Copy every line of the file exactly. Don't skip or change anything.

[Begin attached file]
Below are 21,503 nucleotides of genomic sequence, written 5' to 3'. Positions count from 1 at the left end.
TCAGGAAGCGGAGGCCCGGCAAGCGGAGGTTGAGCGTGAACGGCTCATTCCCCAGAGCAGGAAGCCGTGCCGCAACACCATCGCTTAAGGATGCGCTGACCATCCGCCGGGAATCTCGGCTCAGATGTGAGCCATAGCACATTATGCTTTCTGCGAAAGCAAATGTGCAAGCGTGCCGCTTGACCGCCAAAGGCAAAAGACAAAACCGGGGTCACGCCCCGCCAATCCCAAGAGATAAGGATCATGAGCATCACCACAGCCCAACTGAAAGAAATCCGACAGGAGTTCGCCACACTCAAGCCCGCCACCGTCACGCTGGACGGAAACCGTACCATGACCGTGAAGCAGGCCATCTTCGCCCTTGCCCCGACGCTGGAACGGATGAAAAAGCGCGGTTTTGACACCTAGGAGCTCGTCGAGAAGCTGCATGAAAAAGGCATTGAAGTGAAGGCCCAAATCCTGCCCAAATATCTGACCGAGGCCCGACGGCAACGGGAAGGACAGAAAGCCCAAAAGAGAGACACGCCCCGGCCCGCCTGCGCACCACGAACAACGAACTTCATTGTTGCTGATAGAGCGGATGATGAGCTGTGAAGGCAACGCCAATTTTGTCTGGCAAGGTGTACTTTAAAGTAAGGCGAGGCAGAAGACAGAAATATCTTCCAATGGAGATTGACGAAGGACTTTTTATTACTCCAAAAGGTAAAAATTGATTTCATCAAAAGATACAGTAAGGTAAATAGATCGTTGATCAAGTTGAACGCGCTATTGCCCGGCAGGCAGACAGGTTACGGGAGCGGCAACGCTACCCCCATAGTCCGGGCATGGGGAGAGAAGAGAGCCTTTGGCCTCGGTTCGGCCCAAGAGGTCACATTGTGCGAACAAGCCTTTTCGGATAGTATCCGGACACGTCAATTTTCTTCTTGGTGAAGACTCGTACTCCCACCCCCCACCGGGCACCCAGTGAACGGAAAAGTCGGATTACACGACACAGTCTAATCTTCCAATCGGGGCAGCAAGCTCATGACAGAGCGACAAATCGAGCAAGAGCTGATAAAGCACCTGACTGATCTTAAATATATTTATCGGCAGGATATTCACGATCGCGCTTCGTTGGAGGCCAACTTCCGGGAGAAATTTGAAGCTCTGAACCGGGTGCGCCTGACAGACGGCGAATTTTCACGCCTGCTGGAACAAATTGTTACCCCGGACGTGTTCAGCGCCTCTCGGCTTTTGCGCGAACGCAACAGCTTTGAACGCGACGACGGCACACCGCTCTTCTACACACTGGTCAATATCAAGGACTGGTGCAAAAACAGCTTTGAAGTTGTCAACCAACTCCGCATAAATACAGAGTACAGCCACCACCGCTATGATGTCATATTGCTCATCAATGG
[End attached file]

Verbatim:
Below are 21,503 nucleotides of genomic sequence, written 5' to 3'. Positions count from 1 at the left end.
TCAGGAAGCGGAGGCCCGGCAAGCGGAGGTTGAGCGTGAACGGCTCATTCCCCAGAGCAGGAAGCCGTGCCGCAACACCATCGCTTAAGGATGCGCTGACCATCCGCCGGGAATCTCGGCTCAGATGTGAGCCATAGCACATTATGCTTTCTGCGAAAGCAAATGTGCAAGCGTGCCGCTTGACCGCCAAAGGCAAAAGACAAAACCGGGGTCACGCCCCGCCAATCCCAAGAGATAAGGATCATGAGCATCACCACAGCCCAACTGAAAGAAATCCGACAGGAGTTCGCCACACTCAAGCCCGCCACCGTCACGCTGGACGGAAACCGTACCATGACCGTGAAGCAGGCCATCTTCGCCCTTGCCCCGACGCTGGAACGGATGAAAAAGCGCGGTTTTGACACCTAGGAGCTCGTCGAGAAGCTGCATGAAAAAGGCATTGAAGTGAAGGCCCAAATCCTGCCCAAATATCTGACCGAGGCCCGACGGCAACGGGAAGGACAGAAAGCCCAAAAGAGAGACACGCCCCGGCCCGCCTGCGCACCACGAACAACGAACTTCATTGTTGCTGATAGAGCGGATGATGAGCTGTGAAGGCAACGCCAATTTTGTCTGGCAAGGTGTACTTTAAAGTAAGGCGAGGCAGAAGACAGAAATATCTTCCAATGGAGATTGACGAAGGACTTTTTATTACTCCAAAAGGTAAAAATTGATTTCATCAAAAGATACAGTAAGGTAAATAGATCGTTGATCAAGTTGAACGCGCTATTGCCCGGCAGGCAGACAGGTTACGGGAGCGGCAACGCTACCCCCATAGTCCGGGCATGGGGAGAGAAGAGAGCCTTTGGCCTCGGTTCGGCCCAAGAGGTCACATTGTGCGAACAAGCCTTTTCGGATAGTATCCGGACACGTCAATTTTCTTCTTGGTGAAGACTCGTACTCCCACCCCCCACCGGGCACCCAGTGAACGGAAAAGTCGGATTACACGACACAGTCTAATCTTCCAATCGGGGCAGCAAGCTCATGACAGAGCGACAAATCGAGCAAGAGCTGATAAAGCACCTGACTGATCTTAAATATATTTATCGGCAGGATATTCACGATCGCGCTTCGTTGGAGGCCAACTTCCGGGAGAAATTTGAAGCTCTGAACCGGGTGCGCCTGACAGACGGCGAATTTTCACGCCTGCTGGAACAAATTGTTACCCCGGACGTGTTCAGCGCCTCTCGGCTTTTGCGCGAACGCAACAGCTTTGAACGCGACGACGGCACACCGCTCTTCTACACACTGGTCAATATCAAGGACTGGTGCAAAAACAGCTTTGAAGTTGTCAACCAACTCCGCATAAATACAGAGTACAGCCACCACCGCTATGATGTCATATTGCTCATCAATGG